Harvey Fierstein Gets 'Kinky' and Discusses His Jewish Roots

Broadway Star Says Theater Is His True Religion

Trial by Fierstein: The Tony Award-winning actor and author grew up attending a Conservative synagogue in Brooklyn.
Getty Images
Trial by Fierstein: The Tony Award-winning actor and author grew up attending a Conservative synagogue in Brooklyn.

By Simi Horwitz

Published April 11, 2013, issue of April 19, 2013.
  • Print
  • Share Share
  • Single Page

Harvey Fierstein says he had some reservations about adapting the film “Kinky Boots” into a musical. “To do a drag show doesn’t interest me,” he said. “Been there, done that. A show about shoes doesn’t cry out to me. Also, if something [like the original film] is good, why f–k with it? And a musical takes two to five years. You have to love it to put in the years.”

Ultimately, the Tony Award–winning writer, actor and gay activist was won over in part because he wanted the chance to work with director Jerry Mitchell, and on yet another viewing of the film, which is inspired by real life events, he finally saw what he could bring to it.

Set in working-class Northampton, England, the story centers on a young man who has inherited his father’s near-bankrupt shoe factory. With no interest in the family business, but feeling compelled to live up to his late father’s expectations, he joins forces with a drag queen — a bevy of drag queens, in fact — who are in need of heavy-duty stilettos. An unlikely bond is forged.

“An amazing story is in the film, but it’s not the focus,” Fierstein recalled. “I felt I could bring the focus to that emotional life. That’s the story of these two friends and how wounded they are as human beings and how through their friendship they end up healing each other and themselves. I said, ‘That’s worth a couple of years of my life.’”

Fierstein collaborated with Mitchell and Cyndi Lauper — who made her Broadway debut writing the show’s music and lyrics — and created a musical that is at once comic, original and heartfelt. Its centerpiece is the sometimes difficult father-son relationship.

The Forward’s Simi Horwitz chatted with Fierstein about his life and his hit show, now playing on Broadway at the Al Hirschfeld Theatre.

Simi Horwitz: What do you relate to in this story?

Harvey Fierstein: We are all wounded creatures. But this is not my story.


The Jewish Daily Forward welcomes reader comments in order to promote thoughtful discussion on issues of importance to the Jewish community. In the interest of maintaining a civil forum, The Jewish Daily Forwardrequires that all commenters be appropriately respectful toward our writers, other commenters and the subjects of the articles. Vigorous debate and reasoned critique are welcome; name-calling and personal invective are not. While we generally do not seek to edit or actively moderate comments, our spam filter prevents most links and certain key words from being posted and The Jewish Daily Forward reserves the right to remove comments for any reason.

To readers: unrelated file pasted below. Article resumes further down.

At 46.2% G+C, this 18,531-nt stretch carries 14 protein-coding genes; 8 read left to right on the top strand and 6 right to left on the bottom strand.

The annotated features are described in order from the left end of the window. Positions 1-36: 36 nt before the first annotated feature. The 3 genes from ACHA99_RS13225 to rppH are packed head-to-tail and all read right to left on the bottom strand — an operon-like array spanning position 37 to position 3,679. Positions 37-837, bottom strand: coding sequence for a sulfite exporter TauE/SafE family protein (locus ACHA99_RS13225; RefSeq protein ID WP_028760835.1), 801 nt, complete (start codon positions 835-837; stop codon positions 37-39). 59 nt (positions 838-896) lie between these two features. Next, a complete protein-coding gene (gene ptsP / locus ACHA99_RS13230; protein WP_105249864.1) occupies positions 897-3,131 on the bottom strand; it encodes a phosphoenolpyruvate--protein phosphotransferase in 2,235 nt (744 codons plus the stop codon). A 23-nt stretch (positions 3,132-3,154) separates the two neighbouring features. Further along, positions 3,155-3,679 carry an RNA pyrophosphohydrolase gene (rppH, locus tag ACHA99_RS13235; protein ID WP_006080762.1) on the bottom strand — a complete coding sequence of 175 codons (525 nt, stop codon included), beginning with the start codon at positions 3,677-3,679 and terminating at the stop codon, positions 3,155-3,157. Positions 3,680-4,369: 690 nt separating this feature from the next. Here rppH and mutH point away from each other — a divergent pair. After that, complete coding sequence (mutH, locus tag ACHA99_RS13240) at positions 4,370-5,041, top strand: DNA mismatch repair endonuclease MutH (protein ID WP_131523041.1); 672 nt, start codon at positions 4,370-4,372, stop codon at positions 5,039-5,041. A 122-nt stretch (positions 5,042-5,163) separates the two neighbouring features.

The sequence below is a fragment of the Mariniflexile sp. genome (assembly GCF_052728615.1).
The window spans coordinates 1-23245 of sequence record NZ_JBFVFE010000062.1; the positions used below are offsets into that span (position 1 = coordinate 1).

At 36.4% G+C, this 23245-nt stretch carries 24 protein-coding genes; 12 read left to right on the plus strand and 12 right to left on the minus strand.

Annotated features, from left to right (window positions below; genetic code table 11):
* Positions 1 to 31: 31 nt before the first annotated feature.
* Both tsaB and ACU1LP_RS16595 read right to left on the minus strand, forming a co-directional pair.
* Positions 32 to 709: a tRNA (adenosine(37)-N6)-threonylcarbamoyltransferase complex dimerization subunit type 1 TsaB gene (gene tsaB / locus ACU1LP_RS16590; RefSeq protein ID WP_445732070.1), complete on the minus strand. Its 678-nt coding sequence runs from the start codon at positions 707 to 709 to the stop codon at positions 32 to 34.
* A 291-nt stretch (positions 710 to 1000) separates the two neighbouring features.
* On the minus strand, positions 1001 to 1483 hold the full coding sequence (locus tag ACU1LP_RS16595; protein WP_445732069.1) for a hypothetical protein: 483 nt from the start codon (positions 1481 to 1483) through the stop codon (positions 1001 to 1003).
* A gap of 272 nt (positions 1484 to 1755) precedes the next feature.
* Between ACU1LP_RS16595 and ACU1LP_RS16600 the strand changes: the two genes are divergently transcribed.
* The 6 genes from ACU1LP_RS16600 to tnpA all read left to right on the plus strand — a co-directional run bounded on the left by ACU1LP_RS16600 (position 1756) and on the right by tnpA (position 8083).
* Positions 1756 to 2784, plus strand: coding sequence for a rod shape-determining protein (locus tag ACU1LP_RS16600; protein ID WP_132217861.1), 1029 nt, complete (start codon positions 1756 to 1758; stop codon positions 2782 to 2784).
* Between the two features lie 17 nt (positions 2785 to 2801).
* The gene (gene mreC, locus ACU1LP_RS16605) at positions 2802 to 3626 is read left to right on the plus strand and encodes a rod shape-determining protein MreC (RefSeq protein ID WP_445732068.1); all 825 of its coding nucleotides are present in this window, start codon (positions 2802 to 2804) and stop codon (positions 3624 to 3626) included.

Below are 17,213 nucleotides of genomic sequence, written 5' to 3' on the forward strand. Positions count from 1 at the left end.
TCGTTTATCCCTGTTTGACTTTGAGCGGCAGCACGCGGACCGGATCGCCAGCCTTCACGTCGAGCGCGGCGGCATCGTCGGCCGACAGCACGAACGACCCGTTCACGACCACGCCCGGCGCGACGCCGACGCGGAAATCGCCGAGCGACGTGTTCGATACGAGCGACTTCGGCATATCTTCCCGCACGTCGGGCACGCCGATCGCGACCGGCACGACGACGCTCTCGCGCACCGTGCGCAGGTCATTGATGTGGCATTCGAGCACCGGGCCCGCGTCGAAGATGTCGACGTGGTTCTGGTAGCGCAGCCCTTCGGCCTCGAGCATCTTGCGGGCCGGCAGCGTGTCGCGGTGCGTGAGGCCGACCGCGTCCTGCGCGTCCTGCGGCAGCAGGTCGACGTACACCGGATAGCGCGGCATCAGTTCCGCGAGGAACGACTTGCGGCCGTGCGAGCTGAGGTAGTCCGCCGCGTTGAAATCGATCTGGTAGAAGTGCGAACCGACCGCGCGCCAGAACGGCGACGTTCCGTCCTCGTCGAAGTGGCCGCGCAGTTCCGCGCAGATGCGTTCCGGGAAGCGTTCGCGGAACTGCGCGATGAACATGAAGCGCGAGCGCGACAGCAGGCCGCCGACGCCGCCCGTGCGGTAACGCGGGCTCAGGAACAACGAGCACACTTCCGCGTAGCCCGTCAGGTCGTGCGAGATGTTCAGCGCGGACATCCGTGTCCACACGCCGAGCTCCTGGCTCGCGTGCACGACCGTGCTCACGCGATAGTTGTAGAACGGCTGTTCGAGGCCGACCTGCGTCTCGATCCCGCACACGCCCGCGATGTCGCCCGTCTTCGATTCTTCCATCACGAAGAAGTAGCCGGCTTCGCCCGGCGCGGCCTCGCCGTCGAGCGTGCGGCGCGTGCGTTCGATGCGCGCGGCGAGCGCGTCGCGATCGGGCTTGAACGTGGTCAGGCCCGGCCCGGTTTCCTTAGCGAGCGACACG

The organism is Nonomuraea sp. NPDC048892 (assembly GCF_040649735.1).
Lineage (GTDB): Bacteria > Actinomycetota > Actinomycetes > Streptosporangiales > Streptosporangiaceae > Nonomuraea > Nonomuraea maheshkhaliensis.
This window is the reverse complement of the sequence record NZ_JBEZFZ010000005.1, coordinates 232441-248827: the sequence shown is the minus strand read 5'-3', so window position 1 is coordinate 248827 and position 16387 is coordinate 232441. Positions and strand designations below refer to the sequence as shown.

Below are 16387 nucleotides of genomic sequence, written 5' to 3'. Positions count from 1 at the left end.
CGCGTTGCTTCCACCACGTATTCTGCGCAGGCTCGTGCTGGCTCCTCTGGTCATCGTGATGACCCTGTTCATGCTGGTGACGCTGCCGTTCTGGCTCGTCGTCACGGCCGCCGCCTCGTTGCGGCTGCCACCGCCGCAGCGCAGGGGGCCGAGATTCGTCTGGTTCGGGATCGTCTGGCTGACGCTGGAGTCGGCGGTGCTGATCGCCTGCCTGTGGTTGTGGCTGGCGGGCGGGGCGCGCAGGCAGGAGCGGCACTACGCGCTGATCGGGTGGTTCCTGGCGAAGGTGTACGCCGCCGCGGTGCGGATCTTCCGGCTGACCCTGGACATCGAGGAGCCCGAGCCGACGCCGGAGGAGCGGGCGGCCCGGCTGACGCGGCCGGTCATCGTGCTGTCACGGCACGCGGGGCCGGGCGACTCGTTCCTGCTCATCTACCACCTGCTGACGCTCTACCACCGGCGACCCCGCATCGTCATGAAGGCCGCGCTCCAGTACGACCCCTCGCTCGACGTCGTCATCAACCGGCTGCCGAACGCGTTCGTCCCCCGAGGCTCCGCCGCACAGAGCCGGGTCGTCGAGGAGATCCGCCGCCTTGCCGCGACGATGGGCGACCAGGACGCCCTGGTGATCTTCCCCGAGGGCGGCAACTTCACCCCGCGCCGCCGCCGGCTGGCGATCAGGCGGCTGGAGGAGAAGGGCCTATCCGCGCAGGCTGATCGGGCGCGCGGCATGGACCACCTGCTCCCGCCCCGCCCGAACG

Find us on Facebook!
  • Vered Guttman doesn't usually get nervous about cooking for 20 people, even for Passover. But last night was a bit different. She was cooking for the Obamas at the White House Seder.
  • A grumpy Jewish grandfather is wary of his granddaughter's celebrating Easter with the in-laws. But the Seesaw says it might just make her appreciate Judaism more. What do you think?
  • “Twist and Shout.” “Under the Boardwalk.” “Brown-Eyed Girl.” What do these great songs have in common? A forgotten Jewish songwriter. We tracked him down.
  • What can we learn from tragedies like the rampage in suburban Kansas City? For one thing, we must keep our eyes on the real threats that we as Jews face.
  • When is a legume not necessarily a legume? Philologos has the answer.
  • "Sometime in my childhood, I realized that the Exodus wasn’t as remote or as faceless as I thought it was, because I knew a former slave. His name was Hersh Nemes, and he was my grandfather." Share this moving Passover essay!
  • Getting ready for Seder? Chag Sameach! http://jd.fo/q3LO2
  • "We are not so far removed from the tragedies of the past, and as Jews sit down to the Seder meal, this event is a teachable moment of how the hatred of Jews-as-Other is still alive and well. It is not realistic to be complacent."
  • Aperitif Cocktail, Tequila Shot, Tom Collins or Vodka Soda — Which son do you relate to?
  • Elvis craved bacon on tour. Michael Jackson craved matzo ball soup. We've got the recipe.
  • This is the face of hatred.
  • What could be wrong with a bunch of guys kicking back with a steak and a couple of beers and talking about the Seder? Try everything. #ManSeder
  • BREAKING: Smirking killer singled out Jews for death in suburban Kansas City rampage. 3 die in bloody rampage at JCC and retirement home.
  • Real exodus? For Mimi Minsky, it's screaming kids and demanding hubby on way down to Miami, not matzo in the desert.
  • The real heroines of Passover prep aren't even Jewish. But the holiday couldn't happen without them.
  • from-cache

Would you like to receive updates about new stories?




















We will not share your e-mail address or other personal information.

Already subscribed? Manage your subscription.